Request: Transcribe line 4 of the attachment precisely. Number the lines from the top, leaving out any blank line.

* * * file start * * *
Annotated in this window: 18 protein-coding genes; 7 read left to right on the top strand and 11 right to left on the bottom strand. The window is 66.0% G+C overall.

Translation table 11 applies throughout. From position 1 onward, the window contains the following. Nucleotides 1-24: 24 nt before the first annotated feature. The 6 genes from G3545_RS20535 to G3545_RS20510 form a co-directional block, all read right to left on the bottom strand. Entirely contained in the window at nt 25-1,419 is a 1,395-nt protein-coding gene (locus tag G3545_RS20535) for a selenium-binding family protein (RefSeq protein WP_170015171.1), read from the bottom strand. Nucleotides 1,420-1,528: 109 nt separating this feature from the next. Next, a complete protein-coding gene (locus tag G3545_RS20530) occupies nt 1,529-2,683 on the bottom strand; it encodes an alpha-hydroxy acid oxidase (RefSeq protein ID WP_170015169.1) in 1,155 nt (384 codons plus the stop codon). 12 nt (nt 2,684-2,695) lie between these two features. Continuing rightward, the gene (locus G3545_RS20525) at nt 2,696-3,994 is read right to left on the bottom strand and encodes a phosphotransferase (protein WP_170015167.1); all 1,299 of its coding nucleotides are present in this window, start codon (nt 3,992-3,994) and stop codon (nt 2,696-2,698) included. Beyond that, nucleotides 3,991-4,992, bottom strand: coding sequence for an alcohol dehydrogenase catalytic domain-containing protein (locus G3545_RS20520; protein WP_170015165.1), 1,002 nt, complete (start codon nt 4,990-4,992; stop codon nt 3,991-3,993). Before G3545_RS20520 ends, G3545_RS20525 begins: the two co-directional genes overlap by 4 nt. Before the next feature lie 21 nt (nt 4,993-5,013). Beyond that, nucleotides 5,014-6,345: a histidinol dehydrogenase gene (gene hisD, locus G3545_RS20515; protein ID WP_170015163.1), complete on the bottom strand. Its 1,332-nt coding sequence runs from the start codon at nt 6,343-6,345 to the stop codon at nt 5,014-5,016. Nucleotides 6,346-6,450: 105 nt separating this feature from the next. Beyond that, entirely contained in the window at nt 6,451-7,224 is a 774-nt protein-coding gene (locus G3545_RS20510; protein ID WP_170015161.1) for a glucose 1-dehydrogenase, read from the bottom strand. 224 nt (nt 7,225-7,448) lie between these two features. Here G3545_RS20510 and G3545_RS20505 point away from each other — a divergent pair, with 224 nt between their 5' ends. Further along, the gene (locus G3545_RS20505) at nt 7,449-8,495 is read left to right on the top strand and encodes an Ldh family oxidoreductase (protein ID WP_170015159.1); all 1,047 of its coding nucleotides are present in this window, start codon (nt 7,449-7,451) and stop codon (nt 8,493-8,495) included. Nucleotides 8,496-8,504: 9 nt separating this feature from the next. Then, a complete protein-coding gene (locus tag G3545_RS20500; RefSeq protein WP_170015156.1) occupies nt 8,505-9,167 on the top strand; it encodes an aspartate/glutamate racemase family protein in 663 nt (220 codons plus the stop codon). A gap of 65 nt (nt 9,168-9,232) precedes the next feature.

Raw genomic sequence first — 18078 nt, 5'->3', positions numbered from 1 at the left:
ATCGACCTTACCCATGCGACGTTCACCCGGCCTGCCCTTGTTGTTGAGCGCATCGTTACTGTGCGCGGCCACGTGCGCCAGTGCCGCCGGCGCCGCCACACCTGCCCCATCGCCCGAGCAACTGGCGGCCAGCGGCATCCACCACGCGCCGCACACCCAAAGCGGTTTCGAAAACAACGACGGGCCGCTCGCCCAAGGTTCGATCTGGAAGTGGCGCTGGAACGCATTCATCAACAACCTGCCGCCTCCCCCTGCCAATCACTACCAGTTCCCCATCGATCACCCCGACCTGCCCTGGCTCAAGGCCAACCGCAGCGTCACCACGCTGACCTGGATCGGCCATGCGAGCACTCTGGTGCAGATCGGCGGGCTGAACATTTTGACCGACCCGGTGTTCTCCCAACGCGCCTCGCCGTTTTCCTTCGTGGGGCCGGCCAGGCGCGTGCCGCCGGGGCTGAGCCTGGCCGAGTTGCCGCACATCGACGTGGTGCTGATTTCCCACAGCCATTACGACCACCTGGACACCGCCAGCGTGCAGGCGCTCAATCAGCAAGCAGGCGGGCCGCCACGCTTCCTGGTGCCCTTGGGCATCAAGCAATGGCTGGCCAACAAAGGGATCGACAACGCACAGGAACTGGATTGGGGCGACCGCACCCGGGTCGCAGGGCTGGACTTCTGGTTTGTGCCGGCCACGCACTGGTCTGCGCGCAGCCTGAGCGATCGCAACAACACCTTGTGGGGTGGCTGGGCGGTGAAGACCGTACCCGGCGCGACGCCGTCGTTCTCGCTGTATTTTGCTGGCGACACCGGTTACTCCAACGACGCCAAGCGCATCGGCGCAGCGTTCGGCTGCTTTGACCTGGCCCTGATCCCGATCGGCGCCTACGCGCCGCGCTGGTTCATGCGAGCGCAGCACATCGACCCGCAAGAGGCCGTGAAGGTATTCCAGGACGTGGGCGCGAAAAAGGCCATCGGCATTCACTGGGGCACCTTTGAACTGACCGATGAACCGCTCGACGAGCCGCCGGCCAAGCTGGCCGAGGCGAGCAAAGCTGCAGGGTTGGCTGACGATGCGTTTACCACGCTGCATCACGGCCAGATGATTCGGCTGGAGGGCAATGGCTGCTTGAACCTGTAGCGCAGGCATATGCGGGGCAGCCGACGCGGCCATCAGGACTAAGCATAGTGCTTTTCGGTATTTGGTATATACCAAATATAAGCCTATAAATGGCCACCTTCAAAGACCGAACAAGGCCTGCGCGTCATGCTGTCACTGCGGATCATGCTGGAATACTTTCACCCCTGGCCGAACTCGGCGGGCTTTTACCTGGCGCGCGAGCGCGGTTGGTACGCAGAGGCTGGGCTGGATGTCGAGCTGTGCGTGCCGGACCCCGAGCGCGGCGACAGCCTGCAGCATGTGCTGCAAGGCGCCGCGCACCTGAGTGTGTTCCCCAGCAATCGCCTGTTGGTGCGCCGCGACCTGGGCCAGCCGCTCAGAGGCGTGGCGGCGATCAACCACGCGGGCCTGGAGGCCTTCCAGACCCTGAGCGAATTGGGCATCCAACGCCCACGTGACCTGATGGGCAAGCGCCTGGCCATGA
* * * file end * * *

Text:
ATCGACCTTACCCATGCGACGTTCACCCGGCCTGCCCTTGTTGTTGAGCGCATCGTTACTGTGCGCGGCCACGTGCGCCAGTGCCGCCGGCGCCGCCACACCTGCCCCATCGCCCGAGCAACTGGCGGCCAGCGGCATCCACCACGCGCCGCACACCCAAAGCGGTTTCGAAAACAACGACGGGCCGCTCGCCCAAGGTTCGATCTGGAAGTGGCGCTGGAACGCATTCATCAACAACCTGCCGCCTCCCCCTGCCAATCACTACCAGTTCCCCATCGATCACCCCGACCTGCCCTGGCTCAAGGCCAACCGCAGCGTCACCACGCTGACCTGGATCGGCCATGCGAGCACTCTGGTGCAGATCGGCGGGCTGAACATTTTGACCGACCCGGTGTTCTCCCAACGCGCCTCGCCGTTTTCCTTCGTGGGGCCGGCCAGGCGCGTGCCGCCGGGGCTGAGCCTGGCCGAGTTGCCGCACATCGACGTGGTGCTGATTTCCCACAGCCATTACGACCACCTGGACACCGCCAGCGTGCAGGCGCTCAATCAGCAAGCAGGCGGGCCGCCACGCTTCCTGGTGCCCTTGGGCATCAAGCAATGGCTGGCCAACAAAGGGATCGACAACGCACAGGAACTGGATTGGGGCGACCGCACCCGGGTCGCAGGGCTGGACTTCTGGTTTGTGCCGGCCACGCACTGGTCTGCGCGCAGCCTGAGCGATCGCAACAACACCTTGTGGGGTGGCTGGGCGGTGAAGACCGTACCCGGCGCGACGCCGTCGTTCTCGCTGTATTTTGCTGGCGACACCGGTTACTCCAACGACGCCAAGCGCATCGGCGCAGCGTTCGGCTGCTTTGACCTGGCCCTGATCCCGATCGGCGCCTACGCGCCGCGCTGGTTCATGCGAGCGCAGCACATCGACCCGCAAGAGGCCGTGAAGGTATTCCAGGACGTGGGCGCGAAAAAGGCCATCGGCATTCACTGGGGCACCTTTGAACTGACCGATGAACCGCTCGACGAGCCGCCGGCCAAGCTGGCCGAGGCGAGCAAAGCTGCAGGGTTGGCTGACGATGCGTTTACCACGCTGCATCACGGCCAGATGATTCGGCTGGAGGGCAATGGCTGCTTGAACCTGTAGCGCAGGCATATGCGGGGCAGCCGACGCGGCCATCAGGACTAAGCATAGTGCTTTTCGGTATTTGGTATATACCAAATATAAGCCTATAAATGGCCACCTTCAAAGACCGAACAAGGCCTGCGCGTCATGCTGTCACTGCGGATCATGCTGGAATACTTTCACCCCTGGCCGAACTCGGCGGGCTTTTACCTGGCGCGCGAGCGCGGTTGGTACGCAGAGGCTGGGCTGGATGTCGAGCTGTGCGTGCCGGACCCCGAGCGCGGCGACAGCCTGCAGCATGTGCTGCAAGGCGCCGCGCACCTGAGTGTGTTCCCCAGCAATCGCCTGTTGGTGCGCCGCGACCTGGGCCAGCCGCTCAGAGGCGTGGCGGCGATCAACCACGCGGGCCTGGAGGCCTTCCAGACCCTGAGCGAATTGGGCATCCAACGCCCACGTGACCTGATGGGCAAGCGCCTGGCCATGA